Whether through injury or simple wear and tear, the skin’s integrity and function can be easily compromised. Although this impacts billions of people worldwide, little is known about how to prevent skin degeneration.
The Harvard Stem Cell Institute (HSCI) Skin Program is committed to understanding why skin sometimes fails to heal or forms scars, as well as why skin inevitably becomes thin, fragile, and wrinkled with age. The Skin Program’s ultimate goal is to identify new therapies for skin regeneration and rejuvenation.
How We Heal
Wound healing is a major problem for many older individuals. Furthermore, chronic, non-healing skin ulcers are a major source of health care costs and patient morbidity and mortality.
Human skin repairs itself slowly, via the formation of contractile scars which may cause dysfunction. In contrast, the axolotl salamander can readily regrow a severed limb, the spiny mouse has densely haired skin that heals with remarkable speed, and the skin of the growing human embryo can regenerate after trauma without the need for any scar formation. By studying these examples, scientists are finding clues for how to enhance skin healing through a more regenerative response.
Promoting Skin Regeneration
During normal wound healing, scars form from dermal cells that align in parallel. But when this alignment is disrupted by a biodegradable scaffold that directs cells to grow in a random orientation, the cells follow the diverse differentiation program necessary for true regeneration.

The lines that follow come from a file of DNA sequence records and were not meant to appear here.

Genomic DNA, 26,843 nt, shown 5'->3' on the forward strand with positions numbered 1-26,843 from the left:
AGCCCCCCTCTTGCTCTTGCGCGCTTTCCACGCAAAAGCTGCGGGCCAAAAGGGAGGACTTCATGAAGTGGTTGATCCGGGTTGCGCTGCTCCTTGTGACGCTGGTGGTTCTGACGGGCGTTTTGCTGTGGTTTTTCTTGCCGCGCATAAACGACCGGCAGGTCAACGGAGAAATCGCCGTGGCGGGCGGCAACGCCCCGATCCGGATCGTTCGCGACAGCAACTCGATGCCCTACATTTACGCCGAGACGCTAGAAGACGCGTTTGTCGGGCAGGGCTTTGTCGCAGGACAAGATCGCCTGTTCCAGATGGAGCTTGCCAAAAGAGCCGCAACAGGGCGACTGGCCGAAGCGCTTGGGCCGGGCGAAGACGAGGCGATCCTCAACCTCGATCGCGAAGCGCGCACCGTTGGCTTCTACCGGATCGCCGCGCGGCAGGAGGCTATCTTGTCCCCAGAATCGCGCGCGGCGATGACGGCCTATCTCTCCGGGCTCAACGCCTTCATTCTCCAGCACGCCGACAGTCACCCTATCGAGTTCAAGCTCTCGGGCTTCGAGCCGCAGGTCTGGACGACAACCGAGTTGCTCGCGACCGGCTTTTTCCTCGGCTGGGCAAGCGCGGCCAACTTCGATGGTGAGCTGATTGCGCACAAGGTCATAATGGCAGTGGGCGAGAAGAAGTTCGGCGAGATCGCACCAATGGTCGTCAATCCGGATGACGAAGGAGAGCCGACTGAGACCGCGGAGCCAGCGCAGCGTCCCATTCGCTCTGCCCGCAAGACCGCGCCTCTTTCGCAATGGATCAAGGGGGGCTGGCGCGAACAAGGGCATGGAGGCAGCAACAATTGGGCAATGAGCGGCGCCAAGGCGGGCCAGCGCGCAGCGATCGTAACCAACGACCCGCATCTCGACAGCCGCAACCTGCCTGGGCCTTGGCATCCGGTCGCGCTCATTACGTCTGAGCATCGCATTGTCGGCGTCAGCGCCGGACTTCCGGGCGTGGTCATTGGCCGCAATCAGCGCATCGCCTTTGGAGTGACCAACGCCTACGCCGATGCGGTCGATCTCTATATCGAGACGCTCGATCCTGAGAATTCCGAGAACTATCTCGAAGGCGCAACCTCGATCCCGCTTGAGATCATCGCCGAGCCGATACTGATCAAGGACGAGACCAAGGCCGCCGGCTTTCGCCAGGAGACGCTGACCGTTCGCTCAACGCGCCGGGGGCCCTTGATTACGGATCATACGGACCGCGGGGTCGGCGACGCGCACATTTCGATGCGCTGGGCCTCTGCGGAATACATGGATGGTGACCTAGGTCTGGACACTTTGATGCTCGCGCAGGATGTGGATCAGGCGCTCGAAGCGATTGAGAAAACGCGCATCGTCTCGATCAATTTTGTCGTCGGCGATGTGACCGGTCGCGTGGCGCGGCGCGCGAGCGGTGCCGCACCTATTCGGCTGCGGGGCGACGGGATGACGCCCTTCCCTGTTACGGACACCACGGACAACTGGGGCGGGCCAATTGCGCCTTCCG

HSCI scientists have also identified biomarkers for the key cells involved in skin regeneration, and are developing therapeutic strategies for their enrichment and activation. Ongoing clinical trials are using skin stem cells to treat chronic, non-healing ulcers, and early results are promising.
Additional approaches include 3D bioprinting, where skin stem cells are layered into a complex structure that mimics skin and could be potentially used for transplantation.
Beyond Wound Healing
Skin aging can be thought of as a form of wounding, in which stem cells no longer maintain normal skin thickness, strength, function, and hair density. Understanding how to harness stem cells for scarless wound healing will also provide key insights into regenerating aged skin, a process termed rejuvenation. Multidisciplinary collaborators in the HSCI Skin Program are investigating the biological basis for how the skin ages over time and when exposed to ultraviolet radiation.
In addition to aging, skin stem cells also may mistake normal regions of the skin as wounds, then erroneously attempt to fill them. HSCI investigators are exploring whether this may be one of the underpinnings of psoriasis, a common and devastating disorder.
These areas of investigation are just the beginning. Skin stem cell biology has the potential to provide key insights into the mechanisms of regeneration for other organs in the body.